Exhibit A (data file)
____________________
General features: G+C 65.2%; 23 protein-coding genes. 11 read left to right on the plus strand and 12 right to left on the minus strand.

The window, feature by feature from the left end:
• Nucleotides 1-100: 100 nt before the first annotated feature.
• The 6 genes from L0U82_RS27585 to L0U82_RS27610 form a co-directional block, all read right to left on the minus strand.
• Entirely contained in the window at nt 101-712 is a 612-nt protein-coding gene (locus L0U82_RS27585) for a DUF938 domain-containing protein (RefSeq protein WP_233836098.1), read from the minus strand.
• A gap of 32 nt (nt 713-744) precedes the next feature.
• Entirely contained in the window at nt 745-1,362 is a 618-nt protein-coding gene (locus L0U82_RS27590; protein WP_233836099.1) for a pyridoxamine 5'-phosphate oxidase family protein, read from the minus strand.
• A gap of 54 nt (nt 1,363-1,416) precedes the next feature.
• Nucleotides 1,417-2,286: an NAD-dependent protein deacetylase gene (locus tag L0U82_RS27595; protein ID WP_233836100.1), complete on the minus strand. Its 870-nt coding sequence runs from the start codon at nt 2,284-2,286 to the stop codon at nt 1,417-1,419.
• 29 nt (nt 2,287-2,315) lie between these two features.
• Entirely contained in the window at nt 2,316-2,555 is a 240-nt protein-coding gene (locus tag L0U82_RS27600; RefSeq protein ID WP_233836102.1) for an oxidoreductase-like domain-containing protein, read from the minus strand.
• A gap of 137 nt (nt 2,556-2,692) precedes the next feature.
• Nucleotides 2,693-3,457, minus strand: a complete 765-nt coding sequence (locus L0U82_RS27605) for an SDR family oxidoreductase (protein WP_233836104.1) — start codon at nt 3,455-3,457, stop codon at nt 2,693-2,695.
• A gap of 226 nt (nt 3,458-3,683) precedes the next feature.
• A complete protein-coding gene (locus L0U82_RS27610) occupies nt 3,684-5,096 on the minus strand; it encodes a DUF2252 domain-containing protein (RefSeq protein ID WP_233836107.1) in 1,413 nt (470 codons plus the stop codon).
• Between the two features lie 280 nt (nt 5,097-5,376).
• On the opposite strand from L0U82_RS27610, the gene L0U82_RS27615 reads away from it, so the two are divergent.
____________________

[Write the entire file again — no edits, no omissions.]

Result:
General features: G+C 65.2%; 23 protein-coding genes. 11 read left to right on the plus strand and 12 right to left on the minus strand.

The window, feature by feature from the left end:
• Nucleotides 1-100: 100 nt before the first annotated feature.
• The 6 genes from L0U82_RS27585 to L0U82_RS27610 form a co-directional block, all read right to left on the minus strand.
• Entirely contained in the window at nt 101-712 is a 612-nt protein-coding gene (locus L0U82_RS27585) for a DUF938 domain-containing protein (RefSeq protein WP_233836098.1), read from the minus strand.
• A gap of 32 nt (nt 713-744) precedes the next feature.
• Entirely contained in the window at nt 745-1,362 is a 618-nt protein-coding gene (locus L0U82_RS27590; protein WP_233836099.1) for a pyridoxamine 5'-phosphate oxidase family protein, read from the minus strand.
• A gap of 54 nt (nt 1,363-1,416) precedes the next feature.
• Nucleotides 1,417-2,286: an NAD-dependent protein deacetylase gene (locus tag L0U82_RS27595; protein ID WP_233836100.1), complete on the minus strand. Its 870-nt coding sequence runs from the start codon at nt 2,284-2,286 to the stop codon at nt 1,417-1,419.
• 29 nt (nt 2,287-2,315) lie between these two features.
• Entirely contained in the window at nt 2,316-2,555 is a 240-nt protein-coding gene (locus tag L0U82_RS27600; RefSeq protein ID WP_233836102.1) for an oxidoreductase-like domain-containing protein, read from the minus strand.
• A gap of 137 nt (nt 2,556-2,692) precedes the next feature.
• Nucleotides 2,693-3,457, minus strand: a complete 765-nt coding sequence (locus L0U82_RS27605) for an SDR family oxidoreductase (protein WP_233836104.1) — start codon at nt 3,455-3,457, stop codon at nt 2,693-2,695.
• A gap of 226 nt (nt 3,458-3,683) precedes the next feature.
• A complete protein-coding gene (locus L0U82_RS27610) occupies nt 3,684-5,096 on the minus strand; it encodes a DUF2252 domain-containing protein (RefSeq protein ID WP_233836107.1) in 1,413 nt (470 codons plus the stop codon).
• Between the two features lie 280 nt (nt 5,097-5,376).
• On the opposite strand from L0U82_RS27610, the gene L0U82_RS27615 reads away from it, so the two are divergent.